Haris Theodorelis-Rigas holds a degree in Classics from Oxford University and an M.Sc. in Development Studies from the LSE. He has taught Greek and Latin at school and university level and currently specializes in ethnic minority institutions in the Balkans and the Middle East as an Onassis scholar.
From ‘Imagined’ to ‘Virtual Communities’: Greek-Turkish Encounters in Cyberspace
Version of Record online: 11 APR 2013
Journal compilation © 2013 Association for the Study of Ethnicity and Nationalism
Studies in Ethnicity and Nationalism
Volume 13, Issue 1, pages 2–19, April 2013
How to Cite
Theodorelis-Rigas, H. (2013), From ‘Imagined’ to ‘Virtual Communities’: Greek-Turkish Encounters in Cyberspace. Studies in Ethnicity and Nationalism, 13: 2–19. doi: 10.1111/sena.12017
- Issue online: 11 APR 2013
- Version of Record online: 11 APR 2013
- ‘Greek-Turkish Reconciliation Module’ of the European Union's Ramses II Project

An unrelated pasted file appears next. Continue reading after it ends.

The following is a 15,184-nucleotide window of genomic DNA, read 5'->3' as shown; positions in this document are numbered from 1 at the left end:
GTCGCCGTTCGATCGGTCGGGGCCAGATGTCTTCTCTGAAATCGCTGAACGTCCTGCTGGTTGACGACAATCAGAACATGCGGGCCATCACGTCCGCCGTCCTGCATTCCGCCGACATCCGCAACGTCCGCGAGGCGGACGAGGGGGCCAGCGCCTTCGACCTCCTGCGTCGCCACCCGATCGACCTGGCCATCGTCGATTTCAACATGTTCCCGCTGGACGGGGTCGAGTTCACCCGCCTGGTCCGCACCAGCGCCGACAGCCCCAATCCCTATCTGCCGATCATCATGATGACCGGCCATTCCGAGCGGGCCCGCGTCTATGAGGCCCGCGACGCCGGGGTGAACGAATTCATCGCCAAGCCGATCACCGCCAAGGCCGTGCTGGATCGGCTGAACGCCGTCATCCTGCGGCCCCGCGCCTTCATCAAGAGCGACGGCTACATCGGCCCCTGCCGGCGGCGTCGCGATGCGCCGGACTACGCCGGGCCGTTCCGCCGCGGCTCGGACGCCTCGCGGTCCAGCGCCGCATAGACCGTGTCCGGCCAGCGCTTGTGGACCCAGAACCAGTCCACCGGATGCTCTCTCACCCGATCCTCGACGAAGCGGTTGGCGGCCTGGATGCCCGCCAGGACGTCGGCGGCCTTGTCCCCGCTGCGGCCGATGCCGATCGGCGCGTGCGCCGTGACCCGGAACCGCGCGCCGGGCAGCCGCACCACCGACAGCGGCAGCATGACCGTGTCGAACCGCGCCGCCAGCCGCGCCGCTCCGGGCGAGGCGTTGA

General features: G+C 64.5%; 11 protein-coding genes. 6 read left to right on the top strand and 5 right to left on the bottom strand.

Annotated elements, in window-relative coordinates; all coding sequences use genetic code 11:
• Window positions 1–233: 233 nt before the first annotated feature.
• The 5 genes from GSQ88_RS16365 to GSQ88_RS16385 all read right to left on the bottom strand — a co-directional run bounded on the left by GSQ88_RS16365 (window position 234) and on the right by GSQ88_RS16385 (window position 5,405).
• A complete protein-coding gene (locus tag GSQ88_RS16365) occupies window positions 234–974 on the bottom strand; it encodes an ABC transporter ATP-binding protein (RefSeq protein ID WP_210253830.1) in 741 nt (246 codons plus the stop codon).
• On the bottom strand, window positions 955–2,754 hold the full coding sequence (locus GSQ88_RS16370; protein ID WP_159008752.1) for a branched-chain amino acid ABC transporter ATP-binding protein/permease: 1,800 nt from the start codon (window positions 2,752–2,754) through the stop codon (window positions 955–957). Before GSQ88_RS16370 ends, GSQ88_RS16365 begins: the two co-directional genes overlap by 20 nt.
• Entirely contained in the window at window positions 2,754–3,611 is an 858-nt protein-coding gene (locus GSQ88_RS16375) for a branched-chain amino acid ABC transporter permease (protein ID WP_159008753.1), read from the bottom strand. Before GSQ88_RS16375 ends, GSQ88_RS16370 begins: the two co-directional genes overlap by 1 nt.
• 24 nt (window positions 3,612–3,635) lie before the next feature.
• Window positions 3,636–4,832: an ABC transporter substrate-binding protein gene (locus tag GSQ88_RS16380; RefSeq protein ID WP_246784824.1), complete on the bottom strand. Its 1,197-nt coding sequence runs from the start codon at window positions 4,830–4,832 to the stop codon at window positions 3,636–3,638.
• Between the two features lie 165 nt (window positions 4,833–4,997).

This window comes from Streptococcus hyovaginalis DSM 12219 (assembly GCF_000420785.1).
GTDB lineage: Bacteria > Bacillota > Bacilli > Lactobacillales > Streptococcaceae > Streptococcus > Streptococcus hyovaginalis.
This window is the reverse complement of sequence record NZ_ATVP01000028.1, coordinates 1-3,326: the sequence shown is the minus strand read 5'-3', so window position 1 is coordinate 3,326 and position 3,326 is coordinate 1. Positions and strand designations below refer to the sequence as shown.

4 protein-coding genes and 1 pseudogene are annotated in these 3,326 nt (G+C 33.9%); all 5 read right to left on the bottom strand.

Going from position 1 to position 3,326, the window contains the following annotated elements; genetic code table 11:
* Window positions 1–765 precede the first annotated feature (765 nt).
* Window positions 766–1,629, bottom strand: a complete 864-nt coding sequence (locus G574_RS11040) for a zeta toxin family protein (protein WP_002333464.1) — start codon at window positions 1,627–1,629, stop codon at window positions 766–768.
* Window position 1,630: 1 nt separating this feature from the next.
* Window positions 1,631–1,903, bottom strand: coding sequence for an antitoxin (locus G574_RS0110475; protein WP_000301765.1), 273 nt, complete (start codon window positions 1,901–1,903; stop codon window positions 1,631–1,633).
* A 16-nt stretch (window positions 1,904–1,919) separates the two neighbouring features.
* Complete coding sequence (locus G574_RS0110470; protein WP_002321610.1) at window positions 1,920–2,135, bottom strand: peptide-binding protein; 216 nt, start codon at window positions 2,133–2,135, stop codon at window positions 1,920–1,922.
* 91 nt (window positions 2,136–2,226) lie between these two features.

The pivotal role played by Computer-Mediated Communications (CMCs) as mobilization tools for social movements as diverse as the ‘Arab Spring’, the Iranian ‘Green Revolution’, and the 2008 Greek ‘December Riots’, has rekindled academic interest in the internet as a field of sociological research. Drawing on new media and nationalism studies, this article approaches a particular type of CMC as a ‘virtual community’. By examining the context of post-1999 Greek-Turkish reconciliation, it is argued that these virtual communities have offered significant breathing space for individuals who are ready to revisit, discuss, and negotiate the constitutive boundaries of modernity's ‘imagined communities’, and are therefore conducive to the Greek-Turkish rapprochement.